Mr. Smith Goes to Washington (1939)

Directed by Frank Capra

Poster for Mr. Smith Goes to Washington.I had forgotten how much in love with Jean Arthur I was. I remembered as I watched Mr. Smith Goes to Washington.

Originally intended as a follow up to Mr. Deeds Goes to Town (and titled Mr. Deeds Goes to Washington), Gary Cooper, who was in the first film, couldn’t get released from his studio contract to do the movie so enter Jimmy Stewart and a new title, Mr. Smith Goes to Washington. The director of Deeds, however, was the same: Frank Capra. As was the female star: Jean Arthur.

It’s not surprising that I often get the title wrong, referring to it incorrectly as Mr. Deeds Goes to Washington.

To get down to the point – this is a great movie and one you couldn’t possibly mistake as the work of any director other than Capra. It has all the sentimentality, all the schmaltz, of a Capra film and as often happens in his movies, he makes it work.

The story is fairly simple (as they tend to be in Frank Capra’s movies). A rube is appointed senator and comes to Washington D.C. with wide eyes and big ideals. He’s chosen as someone easy to manipulate and is supposed to vote as he’s told to, his puppet strings being controlled by a big money man who is the real power operating in the backrooms of America’s capital.

Cynicism and self-interest are the order of the day and the rube, Jefferson Smith (Jimmy Stewart) eventually sees all his dreams and ideals in tatters and is about to shuffle off back home with his tail between his legs. But …

Jimmy Stewart and Jean Arthur in a scene from Mr. Smith Goes to Washington.His assistant, Saunders (Jean Arthur), a cynical woman who has been appointed to handle the yokel, has had some of her own ideals restored in watching the young idealist in Washington and her own romantic notions of being able to do some good come back to her, if only faintly. Not ready to see these flimsy hopes dashed this soon, she gives Smith a pep talk and provides him with information and tools on how Washington really works so he can give it one more shot.

He does and we find ourselves with the movie’s third act, the famous filibustering Mr. Smith holding the floor in the Senate, fighting for his lost cause and, in that fight, the ideals the United States was founded on.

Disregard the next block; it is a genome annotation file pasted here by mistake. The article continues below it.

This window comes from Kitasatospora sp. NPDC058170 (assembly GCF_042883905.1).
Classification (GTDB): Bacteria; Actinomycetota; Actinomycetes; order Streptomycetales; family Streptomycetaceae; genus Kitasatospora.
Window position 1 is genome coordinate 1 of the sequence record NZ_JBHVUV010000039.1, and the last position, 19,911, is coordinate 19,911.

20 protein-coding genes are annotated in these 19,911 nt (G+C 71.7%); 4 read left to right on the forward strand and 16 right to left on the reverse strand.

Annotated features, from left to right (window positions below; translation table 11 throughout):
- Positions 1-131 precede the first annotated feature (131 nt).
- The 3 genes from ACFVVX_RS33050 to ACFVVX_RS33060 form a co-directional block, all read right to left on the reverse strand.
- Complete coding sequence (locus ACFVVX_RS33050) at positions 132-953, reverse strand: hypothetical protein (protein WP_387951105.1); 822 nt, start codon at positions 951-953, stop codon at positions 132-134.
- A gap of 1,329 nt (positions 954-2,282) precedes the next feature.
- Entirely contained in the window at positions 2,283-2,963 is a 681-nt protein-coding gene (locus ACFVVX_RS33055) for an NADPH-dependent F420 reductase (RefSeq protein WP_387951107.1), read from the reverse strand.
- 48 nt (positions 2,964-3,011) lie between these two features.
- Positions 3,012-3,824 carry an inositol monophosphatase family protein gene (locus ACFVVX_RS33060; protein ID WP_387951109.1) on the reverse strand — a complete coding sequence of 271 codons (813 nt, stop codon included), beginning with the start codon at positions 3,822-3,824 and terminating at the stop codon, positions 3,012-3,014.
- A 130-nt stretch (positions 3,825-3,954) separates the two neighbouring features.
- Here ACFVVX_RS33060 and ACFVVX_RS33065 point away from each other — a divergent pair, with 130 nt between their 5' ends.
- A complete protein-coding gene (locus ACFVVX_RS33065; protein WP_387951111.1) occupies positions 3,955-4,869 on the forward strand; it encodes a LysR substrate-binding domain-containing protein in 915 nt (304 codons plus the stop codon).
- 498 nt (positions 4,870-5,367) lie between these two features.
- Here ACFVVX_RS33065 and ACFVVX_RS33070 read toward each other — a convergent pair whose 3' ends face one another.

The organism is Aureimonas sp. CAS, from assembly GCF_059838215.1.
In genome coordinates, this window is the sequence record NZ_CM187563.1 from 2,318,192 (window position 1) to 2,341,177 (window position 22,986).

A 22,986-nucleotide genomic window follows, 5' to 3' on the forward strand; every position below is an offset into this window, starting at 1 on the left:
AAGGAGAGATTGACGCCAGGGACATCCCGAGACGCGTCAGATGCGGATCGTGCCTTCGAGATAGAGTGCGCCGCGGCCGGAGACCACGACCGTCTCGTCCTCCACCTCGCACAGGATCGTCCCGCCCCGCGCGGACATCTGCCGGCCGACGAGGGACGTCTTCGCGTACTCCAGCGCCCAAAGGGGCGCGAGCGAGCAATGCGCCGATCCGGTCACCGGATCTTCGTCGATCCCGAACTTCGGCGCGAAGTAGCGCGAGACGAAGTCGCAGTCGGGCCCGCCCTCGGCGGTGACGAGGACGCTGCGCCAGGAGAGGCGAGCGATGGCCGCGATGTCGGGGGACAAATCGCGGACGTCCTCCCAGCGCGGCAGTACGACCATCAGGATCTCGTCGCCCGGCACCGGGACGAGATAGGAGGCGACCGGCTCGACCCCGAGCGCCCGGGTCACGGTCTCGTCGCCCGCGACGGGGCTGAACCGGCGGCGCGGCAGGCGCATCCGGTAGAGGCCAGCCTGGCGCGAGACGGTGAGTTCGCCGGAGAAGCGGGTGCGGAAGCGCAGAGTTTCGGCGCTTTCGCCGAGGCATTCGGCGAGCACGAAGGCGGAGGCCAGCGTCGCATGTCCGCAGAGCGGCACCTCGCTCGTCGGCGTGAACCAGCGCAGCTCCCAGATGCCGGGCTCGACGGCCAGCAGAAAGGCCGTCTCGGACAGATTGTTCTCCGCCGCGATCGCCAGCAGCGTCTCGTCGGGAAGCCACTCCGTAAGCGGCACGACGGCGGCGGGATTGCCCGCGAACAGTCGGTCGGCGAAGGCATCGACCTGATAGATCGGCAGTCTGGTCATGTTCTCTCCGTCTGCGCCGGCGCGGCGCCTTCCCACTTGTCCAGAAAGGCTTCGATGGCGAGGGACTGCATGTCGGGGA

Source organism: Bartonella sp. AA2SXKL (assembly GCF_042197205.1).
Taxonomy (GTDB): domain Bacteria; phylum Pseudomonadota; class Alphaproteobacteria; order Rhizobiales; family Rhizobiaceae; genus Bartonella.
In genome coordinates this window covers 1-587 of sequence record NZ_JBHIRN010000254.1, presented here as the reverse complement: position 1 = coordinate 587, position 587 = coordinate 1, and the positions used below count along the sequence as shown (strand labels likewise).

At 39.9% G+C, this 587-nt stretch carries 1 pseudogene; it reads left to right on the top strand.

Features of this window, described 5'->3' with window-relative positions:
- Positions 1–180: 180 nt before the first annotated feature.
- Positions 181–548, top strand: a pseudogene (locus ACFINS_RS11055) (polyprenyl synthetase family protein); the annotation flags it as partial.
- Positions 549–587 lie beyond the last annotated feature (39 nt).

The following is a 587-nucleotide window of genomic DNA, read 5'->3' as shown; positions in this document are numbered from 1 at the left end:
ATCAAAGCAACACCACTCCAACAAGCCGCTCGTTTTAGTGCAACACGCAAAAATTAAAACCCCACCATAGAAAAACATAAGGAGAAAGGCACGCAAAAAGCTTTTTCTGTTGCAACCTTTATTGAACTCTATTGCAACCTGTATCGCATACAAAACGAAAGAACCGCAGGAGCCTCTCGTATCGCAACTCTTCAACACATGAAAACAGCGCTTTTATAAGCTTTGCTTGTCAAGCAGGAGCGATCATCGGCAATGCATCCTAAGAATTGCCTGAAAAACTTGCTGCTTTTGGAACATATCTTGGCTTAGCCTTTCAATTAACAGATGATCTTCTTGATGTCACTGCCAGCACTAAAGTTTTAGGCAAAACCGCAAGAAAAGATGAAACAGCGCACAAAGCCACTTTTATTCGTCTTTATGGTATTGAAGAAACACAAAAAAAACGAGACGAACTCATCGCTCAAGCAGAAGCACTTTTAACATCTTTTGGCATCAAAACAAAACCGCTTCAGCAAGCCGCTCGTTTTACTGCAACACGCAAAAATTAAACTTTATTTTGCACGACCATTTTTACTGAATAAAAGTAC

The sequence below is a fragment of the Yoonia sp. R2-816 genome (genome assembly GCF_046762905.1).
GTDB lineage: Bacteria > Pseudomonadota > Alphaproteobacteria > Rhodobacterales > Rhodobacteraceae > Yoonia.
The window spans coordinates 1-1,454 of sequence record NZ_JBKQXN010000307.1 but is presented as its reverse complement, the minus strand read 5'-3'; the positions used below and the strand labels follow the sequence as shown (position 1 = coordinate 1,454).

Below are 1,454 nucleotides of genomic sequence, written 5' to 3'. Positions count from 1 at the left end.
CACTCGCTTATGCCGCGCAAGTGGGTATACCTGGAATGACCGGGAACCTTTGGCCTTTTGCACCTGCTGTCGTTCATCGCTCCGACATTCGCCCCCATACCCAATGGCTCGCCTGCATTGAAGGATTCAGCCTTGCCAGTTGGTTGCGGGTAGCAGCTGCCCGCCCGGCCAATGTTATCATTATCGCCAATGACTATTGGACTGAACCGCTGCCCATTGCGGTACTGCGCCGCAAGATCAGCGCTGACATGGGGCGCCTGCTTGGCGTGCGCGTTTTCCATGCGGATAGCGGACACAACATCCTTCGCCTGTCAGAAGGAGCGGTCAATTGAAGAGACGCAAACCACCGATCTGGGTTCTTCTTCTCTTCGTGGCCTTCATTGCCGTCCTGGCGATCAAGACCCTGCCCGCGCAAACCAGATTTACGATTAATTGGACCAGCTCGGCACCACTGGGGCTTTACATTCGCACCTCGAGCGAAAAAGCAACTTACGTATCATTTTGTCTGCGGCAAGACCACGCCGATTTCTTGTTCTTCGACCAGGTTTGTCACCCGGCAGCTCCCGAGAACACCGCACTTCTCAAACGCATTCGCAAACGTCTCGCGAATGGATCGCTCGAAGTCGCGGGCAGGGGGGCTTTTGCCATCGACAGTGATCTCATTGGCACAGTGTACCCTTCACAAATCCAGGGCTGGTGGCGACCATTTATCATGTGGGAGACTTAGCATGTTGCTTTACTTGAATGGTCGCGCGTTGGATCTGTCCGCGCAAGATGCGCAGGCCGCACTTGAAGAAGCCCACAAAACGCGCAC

It’s all corny as hell. That’s why it’s called Capri-corn. And it works.

While Jimmy Stewart is good in the film and today it’s hard to imagine anyone else playing Mr. Smith, I can see how Gary Cooper might have done it. I also don’t think it’s the best example of Stewart’s work. It may be because it’s a Capra movie but it strikes me that his “aw shucks” persona may be a bit over-emphasized here. He may be a little bit over the top.

Jean Arthur, however, is dead on the mark. She’s perfect in the movie as the cynical Saunders. (If you want a movie trivia question, you can ask people what her character’s first name is. The answer would be Clarissa.) She also works beautifully with Thomas Mitchell, who plays the equally cynical Diz Moore, a reporter.

Jimmy Stewart as Jefferson Smith in the U.S. Senate in Mr. Smith Goes to Washington.Also wonderful? The magnificent Claude Rains as Senator Joseph Paine, the man who sees his old self in the young Jefferson Smith and who increasingly finds it difficult to live with the compromises he’s made to become a senator.

And then there’s Eugene Pallette and all the other supporting cast on whom the movie’s success depends. Interestingly, the first part of the movie, maybe about 20 minutes or so, depend entirely on that cast. We don’t see Stewart until a fair amount of exposition has gone by and Arthur we don’t see until even later. This opening works, however, despite having so much background to establish, thanks to the cast that make it magical and Capra’s direction which keeps the pace quick, amusing and engaging.

Although I’ve seen Mr. Smith Goes to Washington many times, each time I do I get caught up in it. It’s a fantasy, a myth or folktale, and works on this level. It doesn’t have the airs of the urban sophisticate but that is its point.

And an aside:

Here are two interesting bits of information about Jean Arthur and Jimmy Stewart from Arthur’s bio on IMDb. They seem almost contradictory:

  1. (Jean Arthur) turned down Donna Reed’s role in It’s a Wonderful Life (1946) because she didn’t want to work with James Stewart again.
  2. Even though Jean (Arthur) and James Stewart never bonded off-screen, Jimmy called Jean “the finest actress I ever worked with. No one had her humor, her timing”.


  1. Apparently, Jean Arthur didn’t like James Stewart because he was a racist. In 1971 he even got actor Hal Williams fired from his TV show simply because he was a black actor.

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